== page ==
Paolo Bosisio has always been, for me, a colleague in the university. One of the most brilliant: philologist, theatre historian, but also a great organizer of culture. When he suddenly retired I asked myself – why did Paolo Bosisio have all this desire to leave? It took me some time to understand that the main reason (I am not saying the only one) was the possibility of devoting more time to the stage direction. For Bosisio, the opera theatre was a return to origins: when, from the age of six, he began to be a habitual spectator of opera, following his melomaniac grandmother on his father’s side, owning a box at La Scala. In dramatic theatre the director may have his own poetics, because (if he is a valuable artist and not a simple employee of the entertainment industry) he can more or less choose the texts closer to his sensitivity, but the opera director fatally arrives the last in a project already previously defined (by the musical institution, by the artistic direction, by the conductor). Our Bosisio essentially wants his audience overwhelmed by music and verse: maybe wishing to rediscover his own experience as a young spectator accompanying his melomaniac grandmother to La Scala. (Roberto Alonge Full Professor, University of Turin, Italy).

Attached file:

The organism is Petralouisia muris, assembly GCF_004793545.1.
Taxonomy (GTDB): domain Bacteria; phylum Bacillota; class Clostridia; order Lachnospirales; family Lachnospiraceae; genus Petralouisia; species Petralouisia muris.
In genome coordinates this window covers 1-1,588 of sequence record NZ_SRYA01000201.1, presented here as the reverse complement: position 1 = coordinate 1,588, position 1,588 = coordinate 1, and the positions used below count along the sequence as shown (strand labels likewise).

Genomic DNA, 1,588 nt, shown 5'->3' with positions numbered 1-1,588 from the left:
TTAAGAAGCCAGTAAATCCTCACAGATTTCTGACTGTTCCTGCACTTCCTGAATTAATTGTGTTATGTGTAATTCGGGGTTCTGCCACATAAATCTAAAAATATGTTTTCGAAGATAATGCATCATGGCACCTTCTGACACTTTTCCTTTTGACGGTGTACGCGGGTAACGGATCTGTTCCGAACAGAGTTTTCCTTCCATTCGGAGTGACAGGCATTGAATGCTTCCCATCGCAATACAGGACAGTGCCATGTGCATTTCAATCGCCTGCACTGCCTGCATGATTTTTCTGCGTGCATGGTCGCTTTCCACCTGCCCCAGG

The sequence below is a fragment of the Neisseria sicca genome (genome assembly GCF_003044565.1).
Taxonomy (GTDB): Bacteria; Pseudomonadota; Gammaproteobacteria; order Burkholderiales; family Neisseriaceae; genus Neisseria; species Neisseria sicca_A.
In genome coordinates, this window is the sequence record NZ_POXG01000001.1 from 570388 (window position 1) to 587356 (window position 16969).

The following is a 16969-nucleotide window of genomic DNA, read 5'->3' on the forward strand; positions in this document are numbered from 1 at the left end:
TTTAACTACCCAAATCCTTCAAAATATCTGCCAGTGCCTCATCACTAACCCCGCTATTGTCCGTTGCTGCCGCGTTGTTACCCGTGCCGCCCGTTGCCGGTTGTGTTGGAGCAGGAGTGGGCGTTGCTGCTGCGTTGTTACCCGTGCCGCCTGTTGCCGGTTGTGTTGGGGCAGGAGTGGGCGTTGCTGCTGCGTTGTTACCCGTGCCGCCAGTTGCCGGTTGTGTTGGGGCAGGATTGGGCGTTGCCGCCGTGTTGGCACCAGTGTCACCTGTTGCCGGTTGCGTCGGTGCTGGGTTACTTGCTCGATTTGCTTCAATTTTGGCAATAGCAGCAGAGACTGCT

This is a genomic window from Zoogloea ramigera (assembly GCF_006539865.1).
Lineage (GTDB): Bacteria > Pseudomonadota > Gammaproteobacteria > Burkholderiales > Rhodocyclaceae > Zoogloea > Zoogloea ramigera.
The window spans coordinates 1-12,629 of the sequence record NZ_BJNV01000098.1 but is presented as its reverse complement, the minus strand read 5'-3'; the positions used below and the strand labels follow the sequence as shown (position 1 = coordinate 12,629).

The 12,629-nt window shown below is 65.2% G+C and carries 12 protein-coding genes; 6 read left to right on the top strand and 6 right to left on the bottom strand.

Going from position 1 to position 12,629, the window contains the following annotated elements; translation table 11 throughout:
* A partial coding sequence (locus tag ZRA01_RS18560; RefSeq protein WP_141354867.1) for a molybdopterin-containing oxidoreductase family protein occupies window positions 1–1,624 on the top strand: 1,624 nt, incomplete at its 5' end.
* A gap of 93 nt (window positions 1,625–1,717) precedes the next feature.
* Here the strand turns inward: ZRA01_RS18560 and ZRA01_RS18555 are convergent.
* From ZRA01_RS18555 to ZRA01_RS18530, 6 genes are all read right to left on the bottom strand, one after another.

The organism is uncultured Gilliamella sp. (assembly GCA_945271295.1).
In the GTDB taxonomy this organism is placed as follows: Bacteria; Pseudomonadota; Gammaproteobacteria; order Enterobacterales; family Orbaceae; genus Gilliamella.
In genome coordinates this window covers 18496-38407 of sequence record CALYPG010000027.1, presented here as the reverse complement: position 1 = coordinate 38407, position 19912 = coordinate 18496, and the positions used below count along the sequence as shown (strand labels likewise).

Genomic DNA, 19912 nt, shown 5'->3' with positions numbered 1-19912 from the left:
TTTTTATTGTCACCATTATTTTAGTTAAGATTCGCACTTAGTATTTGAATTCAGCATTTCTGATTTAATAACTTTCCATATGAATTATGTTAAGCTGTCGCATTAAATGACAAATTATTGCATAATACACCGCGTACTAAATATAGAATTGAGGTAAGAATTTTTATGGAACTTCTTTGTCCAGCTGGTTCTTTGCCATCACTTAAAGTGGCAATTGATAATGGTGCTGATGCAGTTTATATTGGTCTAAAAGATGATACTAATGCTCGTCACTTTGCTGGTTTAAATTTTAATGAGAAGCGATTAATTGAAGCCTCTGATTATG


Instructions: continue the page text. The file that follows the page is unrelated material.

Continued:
IN THIS ISSUE: Text by Roberto Alonge. Contributors by Paola Ranzini, Cristian Sandu, Sorin Pepinu.